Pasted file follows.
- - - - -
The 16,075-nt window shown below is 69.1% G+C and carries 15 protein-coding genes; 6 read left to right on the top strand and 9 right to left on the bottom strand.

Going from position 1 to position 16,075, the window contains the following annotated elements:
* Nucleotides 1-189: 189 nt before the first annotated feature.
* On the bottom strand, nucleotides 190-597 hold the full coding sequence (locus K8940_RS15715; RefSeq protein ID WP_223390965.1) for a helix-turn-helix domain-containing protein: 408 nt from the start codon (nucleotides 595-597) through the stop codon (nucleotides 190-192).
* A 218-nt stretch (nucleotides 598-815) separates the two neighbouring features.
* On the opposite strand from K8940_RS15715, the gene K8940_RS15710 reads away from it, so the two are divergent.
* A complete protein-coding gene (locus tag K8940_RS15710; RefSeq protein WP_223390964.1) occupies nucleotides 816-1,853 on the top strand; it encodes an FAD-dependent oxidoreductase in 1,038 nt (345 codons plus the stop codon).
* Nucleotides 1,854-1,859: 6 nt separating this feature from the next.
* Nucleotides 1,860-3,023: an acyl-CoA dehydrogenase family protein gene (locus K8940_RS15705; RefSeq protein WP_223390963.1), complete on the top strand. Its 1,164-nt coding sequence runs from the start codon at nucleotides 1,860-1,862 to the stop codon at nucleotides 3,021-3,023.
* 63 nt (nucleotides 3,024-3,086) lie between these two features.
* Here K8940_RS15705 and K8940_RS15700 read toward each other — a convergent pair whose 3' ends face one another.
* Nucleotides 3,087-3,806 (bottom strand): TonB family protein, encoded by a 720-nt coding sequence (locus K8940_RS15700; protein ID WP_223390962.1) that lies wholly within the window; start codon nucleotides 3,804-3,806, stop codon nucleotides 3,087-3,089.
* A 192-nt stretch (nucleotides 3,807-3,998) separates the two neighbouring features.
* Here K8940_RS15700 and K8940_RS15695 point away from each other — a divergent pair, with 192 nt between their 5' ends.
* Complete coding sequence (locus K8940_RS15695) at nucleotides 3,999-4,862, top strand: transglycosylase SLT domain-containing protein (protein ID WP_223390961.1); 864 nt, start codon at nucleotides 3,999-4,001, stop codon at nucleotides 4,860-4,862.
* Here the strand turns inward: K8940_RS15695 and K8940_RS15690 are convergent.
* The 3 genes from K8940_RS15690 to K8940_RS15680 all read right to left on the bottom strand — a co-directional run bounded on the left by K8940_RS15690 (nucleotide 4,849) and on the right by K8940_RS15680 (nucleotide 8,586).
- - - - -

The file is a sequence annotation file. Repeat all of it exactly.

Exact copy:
The 16,075-nt window shown below is 69.1% G+C and carries 15 protein-coding genes; 6 read left to right on the top strand and 9 right to left on the bottom strand.

Going from position 1 to position 16,075, the window contains the following annotated elements:
* Nucleotides 1-189: 189 nt before the first annotated feature.
* On the bottom strand, nucleotides 190-597 hold the full coding sequence (locus K8940_RS15715; RefSeq protein ID WP_223390965.1) for a helix-turn-helix domain-containing protein: 408 nt from the start codon (nucleotides 595-597) through the stop codon (nucleotides 190-192).
* A 218-nt stretch (nucleotides 598-815) separates the two neighbouring features.
* On the opposite strand from K8940_RS15715, the gene K8940_RS15710 reads away from it, so the two are divergent.
* A complete protein-coding gene (locus tag K8940_RS15710; RefSeq protein WP_223390964.1) occupies nucleotides 816-1,853 on the top strand; it encodes an FAD-dependent oxidoreductase in 1,038 nt (345 codons plus the stop codon).
* Nucleotides 1,854-1,859: 6 nt separating this feature from the next.
* Nucleotides 1,860-3,023: an acyl-CoA dehydrogenase family protein gene (locus K8940_RS15705; RefSeq protein WP_223390963.1), complete on the top strand. Its 1,164-nt coding sequence runs from the start codon at nucleotides 1,860-1,862 to the stop codon at nucleotides 3,021-3,023.
* 63 nt (nucleotides 3,024-3,086) lie between these two features.
* Here K8940_RS15705 and K8940_RS15700 read toward each other — a convergent pair whose 3' ends face one another.
* Nucleotides 3,087-3,806 (bottom strand): TonB family protein, encoded by a 720-nt coding sequence (locus K8940_RS15700; protein ID WP_223390962.1) that lies wholly within the window; start codon nucleotides 3,804-3,806, stop codon nucleotides 3,087-3,089.
* A 192-nt stretch (nucleotides 3,807-3,998) separates the two neighbouring features.
* Here K8940_RS15700 and K8940_RS15695 point away from each other — a divergent pair, with 192 nt between their 5' ends.
* Complete coding sequence (locus K8940_RS15695) at nucleotides 3,999-4,862, top strand: transglycosylase SLT domain-containing protein (protein ID WP_223390961.1); 864 nt, start codon at nucleotides 3,999-4,001, stop codon at nucleotides 4,860-4,862.
* Here the strand turns inward: K8940_RS15695 and K8940_RS15690 are convergent.
* The 3 genes from K8940_RS15690 to K8940_RS15680 all read right to left on the bottom strand — a co-directional run bounded on the left by K8940_RS15690 (nucleotide 4,849) and on the right by K8940_RS15680 (nucleotide 8,586).